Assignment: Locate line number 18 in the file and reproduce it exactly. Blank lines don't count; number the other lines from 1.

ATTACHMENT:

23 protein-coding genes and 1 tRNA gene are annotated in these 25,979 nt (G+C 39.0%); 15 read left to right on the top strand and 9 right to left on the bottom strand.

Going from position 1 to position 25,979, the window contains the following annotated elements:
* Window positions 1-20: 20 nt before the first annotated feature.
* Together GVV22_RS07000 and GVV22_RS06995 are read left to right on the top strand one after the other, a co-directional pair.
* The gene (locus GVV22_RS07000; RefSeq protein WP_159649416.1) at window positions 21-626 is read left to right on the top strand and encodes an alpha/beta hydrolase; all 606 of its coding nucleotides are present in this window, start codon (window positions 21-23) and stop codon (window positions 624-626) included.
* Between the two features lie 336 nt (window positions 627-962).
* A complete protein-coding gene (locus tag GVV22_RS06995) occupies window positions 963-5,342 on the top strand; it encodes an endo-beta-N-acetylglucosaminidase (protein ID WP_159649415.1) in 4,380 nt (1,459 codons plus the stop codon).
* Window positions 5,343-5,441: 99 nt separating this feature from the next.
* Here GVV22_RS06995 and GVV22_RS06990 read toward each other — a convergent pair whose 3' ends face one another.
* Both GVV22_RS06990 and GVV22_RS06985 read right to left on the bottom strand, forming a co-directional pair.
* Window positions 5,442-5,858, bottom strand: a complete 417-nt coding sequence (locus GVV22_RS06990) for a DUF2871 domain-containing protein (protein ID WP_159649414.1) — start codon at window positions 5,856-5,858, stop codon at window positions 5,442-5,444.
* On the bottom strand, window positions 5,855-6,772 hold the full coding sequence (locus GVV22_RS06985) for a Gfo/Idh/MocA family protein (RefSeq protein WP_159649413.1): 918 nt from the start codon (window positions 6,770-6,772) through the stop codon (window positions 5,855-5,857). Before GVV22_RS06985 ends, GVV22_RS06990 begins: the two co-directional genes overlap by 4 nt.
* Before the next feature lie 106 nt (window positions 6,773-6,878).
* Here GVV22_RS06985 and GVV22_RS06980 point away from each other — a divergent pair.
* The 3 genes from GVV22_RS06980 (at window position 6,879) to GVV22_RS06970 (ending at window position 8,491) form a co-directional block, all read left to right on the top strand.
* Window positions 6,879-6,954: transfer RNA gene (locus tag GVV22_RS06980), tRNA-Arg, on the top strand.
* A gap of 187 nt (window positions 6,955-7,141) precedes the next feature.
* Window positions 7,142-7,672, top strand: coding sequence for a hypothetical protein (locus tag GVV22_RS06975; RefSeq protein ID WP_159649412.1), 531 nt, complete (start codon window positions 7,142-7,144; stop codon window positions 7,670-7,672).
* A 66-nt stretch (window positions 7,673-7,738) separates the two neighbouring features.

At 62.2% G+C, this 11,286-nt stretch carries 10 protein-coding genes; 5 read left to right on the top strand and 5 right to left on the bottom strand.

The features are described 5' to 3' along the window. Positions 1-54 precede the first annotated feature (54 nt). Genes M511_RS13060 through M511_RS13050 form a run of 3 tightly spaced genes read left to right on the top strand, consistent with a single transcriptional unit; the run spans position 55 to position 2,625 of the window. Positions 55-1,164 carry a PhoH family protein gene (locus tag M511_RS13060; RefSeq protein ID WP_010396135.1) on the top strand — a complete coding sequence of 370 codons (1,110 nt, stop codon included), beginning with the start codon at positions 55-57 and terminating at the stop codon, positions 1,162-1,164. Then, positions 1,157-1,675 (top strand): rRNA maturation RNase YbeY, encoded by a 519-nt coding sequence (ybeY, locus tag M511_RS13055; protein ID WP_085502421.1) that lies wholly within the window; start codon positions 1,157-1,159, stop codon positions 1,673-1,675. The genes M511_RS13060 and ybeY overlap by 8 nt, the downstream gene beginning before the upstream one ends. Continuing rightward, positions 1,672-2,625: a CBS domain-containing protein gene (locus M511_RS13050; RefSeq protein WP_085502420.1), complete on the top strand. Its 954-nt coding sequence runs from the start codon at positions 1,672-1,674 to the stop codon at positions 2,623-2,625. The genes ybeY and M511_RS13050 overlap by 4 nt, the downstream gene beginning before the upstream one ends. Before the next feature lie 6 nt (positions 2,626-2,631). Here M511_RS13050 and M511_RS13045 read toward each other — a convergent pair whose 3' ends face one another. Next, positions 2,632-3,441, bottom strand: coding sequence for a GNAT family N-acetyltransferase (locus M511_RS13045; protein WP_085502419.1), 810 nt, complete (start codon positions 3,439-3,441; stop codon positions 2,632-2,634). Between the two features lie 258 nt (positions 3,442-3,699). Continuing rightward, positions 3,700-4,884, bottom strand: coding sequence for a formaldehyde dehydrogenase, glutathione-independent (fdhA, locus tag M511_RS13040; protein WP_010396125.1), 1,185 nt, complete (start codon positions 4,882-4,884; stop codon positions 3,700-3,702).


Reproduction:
* Window positions 7,142-7,672, top strand: coding sequence for a hypothetical protein (locus tag GVV22_RS06975; RefSeq protein ID WP_159649412.1), 531 nt, complete (start codon window positions 7,142-7,144; stop codon window positions 7,670-7,672).